Cover image for Reclaiming community in contemporary African-American fiction
Title:
Reclaiming community in contemporary African-American fiction
Author:
Page, Philip.
Personal Author:
Publication Information:
Jackson : University Press of Mississippi, [1999]

©1999
Physical Description:
x, 256 pages ; 23 cm
Language:
English
Reading Level:
1430 Lexile.
ISBN:
9781578061228

9781578061235
Format :
Book

Available:*

Library
Call Number
Material Type
Home Location
Status
Central Library PS374.N4 P34 1999 Adult Non-Fiction Central Closed Stacks
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Summary

Summary

The time is right for bright, aggressive newspaper managers to influence and prosper, but bleak indeed for those newspapers whose managers lack the requisite knowledge. Using case studies and examples from the business, Fink shows why some newspapers change with the times and surge ahead and why some continue to publish to an eroding market base and fail.

The difference between success and failure, he concludes, is in "long-range planning and in daily operating methodology#151;in, simply, the professionalism of management at all levels."


Summary

As a reaction against persistent black exclusion from white American society, the novels of some recent African-American writers boldly celebrate the heritage of black culture. They acclaim a people once dispersed by racism and humiliation but now restoring its legacy of rich community life.

For close examination of this theme, Philip Page brings together five novelists who are in the forefront of contemporary fiction--Toni Cade Bambara, Ernest Gaines, Charles Johnson, Gloria Naylor, and John Edgar Wideman. As their voices combine for an ongoing dialogue on the importance of community in the African-American world, they articulate the problems and the potential for African-American culture and for America itself.

Page's lucid explications of seventeen of their works show these authors speaking more thoroughly and more forcefully than any other contemporary writers on the meaning of community to the lives of individuals combating forces that alienate them. Their novels discover that the complex bonds uniting and redeeming the community also empower individuals. In the achievement of the African-American community each novelist sees ways to rebuild and reshape America.

Gaining its special force through voicing national concerns and through never backing away from the truth in the face of stubborn opposition, the fiction of these five writers contributes to postmodernist debates on race, the repressed past, and the contemporary American conscience.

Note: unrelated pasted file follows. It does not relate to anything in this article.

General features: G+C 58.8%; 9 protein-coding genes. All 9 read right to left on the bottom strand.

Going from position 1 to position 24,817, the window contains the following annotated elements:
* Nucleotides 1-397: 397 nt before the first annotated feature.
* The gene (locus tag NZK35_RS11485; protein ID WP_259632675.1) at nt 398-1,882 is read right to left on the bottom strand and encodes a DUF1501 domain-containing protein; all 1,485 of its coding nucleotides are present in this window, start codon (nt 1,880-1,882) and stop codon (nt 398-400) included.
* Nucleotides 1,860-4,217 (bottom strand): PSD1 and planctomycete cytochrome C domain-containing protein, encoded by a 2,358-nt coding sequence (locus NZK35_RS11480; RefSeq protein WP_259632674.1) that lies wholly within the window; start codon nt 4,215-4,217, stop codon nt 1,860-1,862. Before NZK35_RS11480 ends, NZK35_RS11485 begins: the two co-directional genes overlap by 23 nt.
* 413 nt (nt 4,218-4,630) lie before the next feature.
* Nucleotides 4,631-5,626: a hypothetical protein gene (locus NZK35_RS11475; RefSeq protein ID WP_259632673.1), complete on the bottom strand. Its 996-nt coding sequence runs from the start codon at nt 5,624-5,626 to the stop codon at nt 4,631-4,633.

Author Notes

Philip Page is a professor of English at California State University at San Bernardino. He is the author of Dangerous Freedom: Fusion and Fragmentation in Toni Morrison's Novels (University Press of Mississippi).


Philip Page is a professor of English at California State University at San Bernardino. He is the author of Dangerous Freedom: Fusion and Fragmentation in Toni Morrison's Novels (University Press of Mississippi).


Reviews 1

Choice Review

Page's title does not begin to suggest the complexity of the analyses of numerous dimensions of the novels under discussion. Among the author's chief concerns are "the consequences of endless passage" (beginning with the Middle Passage); recovery of the past/heritage (both African and American); envisioning of the future (including the role of the "apocalyptic tradition" and the carnivalesque); "the vagaries of identity formation"; "the necessity and the difficulties of maintaining African American cultural cohesion"; and the importance of the "collective creation of an intersubjective web of shared assumptions, mutual values." In elucidating these, Page (California State Univ., San Bernardino) emphasizes such techniques as storytelling, "magic realism" and dreams, nonlinear narration, and multiple narrators. His somewhat arbitrary selection of the five novelists--"meant not to be inclusive but . . . manageable"--includes John Edgar Wideman (with a focus primarily on Sent for You Yesterday, Reuben, Philadelphia Fire, The Cattle Killing), Toni Cade Bambara (The Salt Eaters), Charles Johnson (Oxherding Tale, Middle Passage), Gloria Naylor (primarily Mama Day, Bailey's Cafe), and Ernest J. Gaines (primarily In My Father's House, A Gathering of Old Men, A Lesson before Dying). The results are exceedingly informative and provocative. Highly recommended for upper-division undergraduates through faculty. J. E. Steiner; Drew University


Table of Contents

Acknowledgmentsp. ix
1 At the Crossroadsp. 1
2 "Always Yes and Always No"p. 37
3 "Across the Borders"p. 78
4 "As Within, So It Is Without"p. 116
5 "Listening Below the Surface"p. 157
6 "You Don't See What I Don't See"p. 191
7 Performing Cultural Workp. 222
Notesp. 227
Works Citedp. 235
Indexp. 247
Acknowledgmentsp. ix
1 At the Crossroadsp. 1
2 "Always Yes and Always No"p. 37
3 "Across the Borders"p. 78
4 "As Within, So It Is Without"p. 116
5 "Listening Below the Surface"p. 157
6 "You Don't See What I Don't See"p. 191
7 Performing Cultural Workp. 222
Notesp. 227
Works Citedp. 235
Indexp. 247

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